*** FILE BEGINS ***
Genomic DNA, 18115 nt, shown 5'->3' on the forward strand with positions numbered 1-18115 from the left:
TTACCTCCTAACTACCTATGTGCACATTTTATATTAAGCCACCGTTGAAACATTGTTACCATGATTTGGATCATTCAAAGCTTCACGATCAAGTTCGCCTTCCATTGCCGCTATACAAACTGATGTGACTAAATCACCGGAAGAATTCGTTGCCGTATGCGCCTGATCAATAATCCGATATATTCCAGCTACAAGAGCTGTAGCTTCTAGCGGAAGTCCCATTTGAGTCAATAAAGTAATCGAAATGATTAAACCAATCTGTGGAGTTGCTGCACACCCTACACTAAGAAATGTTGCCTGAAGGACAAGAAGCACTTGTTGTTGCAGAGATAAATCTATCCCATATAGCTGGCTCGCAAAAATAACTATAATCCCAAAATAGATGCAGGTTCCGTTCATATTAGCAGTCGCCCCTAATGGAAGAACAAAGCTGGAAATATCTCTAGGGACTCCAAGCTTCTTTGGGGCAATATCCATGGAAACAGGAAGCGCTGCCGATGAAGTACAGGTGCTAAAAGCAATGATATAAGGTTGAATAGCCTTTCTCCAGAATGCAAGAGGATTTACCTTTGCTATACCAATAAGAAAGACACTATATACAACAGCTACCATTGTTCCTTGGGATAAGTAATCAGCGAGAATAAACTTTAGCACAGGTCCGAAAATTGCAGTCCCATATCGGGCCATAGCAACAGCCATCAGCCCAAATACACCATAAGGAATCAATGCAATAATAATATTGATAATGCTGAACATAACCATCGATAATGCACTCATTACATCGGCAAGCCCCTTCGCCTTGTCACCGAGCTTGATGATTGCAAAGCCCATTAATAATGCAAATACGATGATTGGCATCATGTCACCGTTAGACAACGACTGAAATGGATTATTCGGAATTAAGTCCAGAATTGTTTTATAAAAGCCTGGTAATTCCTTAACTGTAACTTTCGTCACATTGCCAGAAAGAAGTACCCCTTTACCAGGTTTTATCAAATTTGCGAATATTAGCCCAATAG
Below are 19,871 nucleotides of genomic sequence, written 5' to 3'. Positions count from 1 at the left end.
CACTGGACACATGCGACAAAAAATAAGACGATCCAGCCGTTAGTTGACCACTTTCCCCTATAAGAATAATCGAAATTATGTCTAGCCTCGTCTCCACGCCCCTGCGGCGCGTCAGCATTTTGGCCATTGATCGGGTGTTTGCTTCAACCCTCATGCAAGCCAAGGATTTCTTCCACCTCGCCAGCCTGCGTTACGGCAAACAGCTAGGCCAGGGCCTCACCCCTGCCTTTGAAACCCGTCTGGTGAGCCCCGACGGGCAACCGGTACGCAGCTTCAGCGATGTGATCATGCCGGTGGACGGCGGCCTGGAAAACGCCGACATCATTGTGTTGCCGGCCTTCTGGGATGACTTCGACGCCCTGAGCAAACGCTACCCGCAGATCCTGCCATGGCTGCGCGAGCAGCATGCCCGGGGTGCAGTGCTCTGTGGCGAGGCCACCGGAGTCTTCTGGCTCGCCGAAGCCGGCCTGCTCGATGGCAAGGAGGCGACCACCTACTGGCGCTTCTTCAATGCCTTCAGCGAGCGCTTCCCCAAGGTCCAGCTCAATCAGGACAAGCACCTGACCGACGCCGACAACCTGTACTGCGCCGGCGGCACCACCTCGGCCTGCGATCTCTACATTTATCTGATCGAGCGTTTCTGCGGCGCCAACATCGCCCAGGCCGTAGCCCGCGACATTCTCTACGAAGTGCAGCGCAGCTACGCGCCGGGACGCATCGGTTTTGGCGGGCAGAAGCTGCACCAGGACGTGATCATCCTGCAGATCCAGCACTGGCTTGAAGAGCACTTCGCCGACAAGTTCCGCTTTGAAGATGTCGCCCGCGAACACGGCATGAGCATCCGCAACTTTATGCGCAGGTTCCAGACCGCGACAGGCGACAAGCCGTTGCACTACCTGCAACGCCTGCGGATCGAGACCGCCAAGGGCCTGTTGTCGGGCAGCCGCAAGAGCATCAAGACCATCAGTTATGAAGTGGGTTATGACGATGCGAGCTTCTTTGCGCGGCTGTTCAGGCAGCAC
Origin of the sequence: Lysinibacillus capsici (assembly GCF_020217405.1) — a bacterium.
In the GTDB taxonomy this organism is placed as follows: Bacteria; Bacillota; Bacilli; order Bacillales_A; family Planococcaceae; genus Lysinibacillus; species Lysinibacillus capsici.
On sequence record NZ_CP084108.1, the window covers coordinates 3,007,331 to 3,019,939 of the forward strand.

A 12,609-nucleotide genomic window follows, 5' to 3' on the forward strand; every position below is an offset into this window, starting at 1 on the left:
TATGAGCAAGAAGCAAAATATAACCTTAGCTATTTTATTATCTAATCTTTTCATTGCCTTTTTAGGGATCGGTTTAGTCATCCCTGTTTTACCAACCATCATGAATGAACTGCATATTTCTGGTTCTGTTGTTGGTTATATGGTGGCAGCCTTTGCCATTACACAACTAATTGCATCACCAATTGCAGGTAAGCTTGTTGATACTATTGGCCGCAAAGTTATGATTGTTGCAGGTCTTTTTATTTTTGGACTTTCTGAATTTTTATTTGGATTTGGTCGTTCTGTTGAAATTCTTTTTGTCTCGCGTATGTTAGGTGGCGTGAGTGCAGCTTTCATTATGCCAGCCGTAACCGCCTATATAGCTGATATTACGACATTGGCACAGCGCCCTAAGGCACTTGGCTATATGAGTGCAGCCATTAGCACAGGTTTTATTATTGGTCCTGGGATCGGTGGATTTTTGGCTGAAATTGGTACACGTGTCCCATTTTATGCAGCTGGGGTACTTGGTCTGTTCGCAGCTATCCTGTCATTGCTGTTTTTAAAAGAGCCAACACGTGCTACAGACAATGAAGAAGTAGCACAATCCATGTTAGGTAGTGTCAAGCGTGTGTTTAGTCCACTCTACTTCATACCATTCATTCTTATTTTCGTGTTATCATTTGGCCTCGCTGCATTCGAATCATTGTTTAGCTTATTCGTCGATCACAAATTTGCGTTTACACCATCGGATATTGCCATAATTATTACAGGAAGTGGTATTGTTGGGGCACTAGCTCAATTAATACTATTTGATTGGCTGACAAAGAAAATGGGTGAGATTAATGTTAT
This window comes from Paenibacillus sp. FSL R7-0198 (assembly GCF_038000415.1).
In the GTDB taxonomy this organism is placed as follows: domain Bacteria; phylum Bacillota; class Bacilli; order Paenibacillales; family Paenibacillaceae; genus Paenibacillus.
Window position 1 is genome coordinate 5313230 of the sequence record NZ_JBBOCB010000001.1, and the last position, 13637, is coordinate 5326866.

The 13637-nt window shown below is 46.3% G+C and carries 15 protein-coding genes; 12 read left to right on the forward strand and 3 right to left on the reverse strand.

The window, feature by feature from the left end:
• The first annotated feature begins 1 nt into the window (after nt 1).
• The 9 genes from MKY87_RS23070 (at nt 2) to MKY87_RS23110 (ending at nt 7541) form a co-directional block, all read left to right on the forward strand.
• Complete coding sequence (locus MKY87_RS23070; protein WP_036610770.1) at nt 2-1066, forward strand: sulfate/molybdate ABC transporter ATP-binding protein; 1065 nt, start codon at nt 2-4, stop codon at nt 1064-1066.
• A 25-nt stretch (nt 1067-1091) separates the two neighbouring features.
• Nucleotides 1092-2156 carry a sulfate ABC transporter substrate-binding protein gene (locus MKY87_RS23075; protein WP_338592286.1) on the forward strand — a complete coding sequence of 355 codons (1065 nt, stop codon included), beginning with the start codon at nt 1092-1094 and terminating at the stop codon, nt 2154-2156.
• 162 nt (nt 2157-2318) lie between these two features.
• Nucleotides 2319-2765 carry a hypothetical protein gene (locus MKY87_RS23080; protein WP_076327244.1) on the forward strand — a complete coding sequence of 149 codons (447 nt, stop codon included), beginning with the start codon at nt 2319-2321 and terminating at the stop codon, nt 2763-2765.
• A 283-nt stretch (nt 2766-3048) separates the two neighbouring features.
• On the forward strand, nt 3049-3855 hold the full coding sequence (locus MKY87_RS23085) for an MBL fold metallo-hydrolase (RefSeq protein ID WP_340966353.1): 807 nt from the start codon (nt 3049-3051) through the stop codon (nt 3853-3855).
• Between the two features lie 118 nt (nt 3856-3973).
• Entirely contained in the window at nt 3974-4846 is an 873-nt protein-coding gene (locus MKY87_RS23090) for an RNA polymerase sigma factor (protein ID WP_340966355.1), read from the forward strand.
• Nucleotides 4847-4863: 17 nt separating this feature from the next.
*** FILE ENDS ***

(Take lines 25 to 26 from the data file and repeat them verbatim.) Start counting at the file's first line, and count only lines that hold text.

• Entirely contained in the window at nt 3974-4846 is an 873-nt protein-coding gene (locus MKY87_RS23090) for an RNA polymerase sigma factor (protein ID WP_340966355.1), read from the forward strand.
• Nucleotides 4847-4863: 17 nt separating this feature from the next.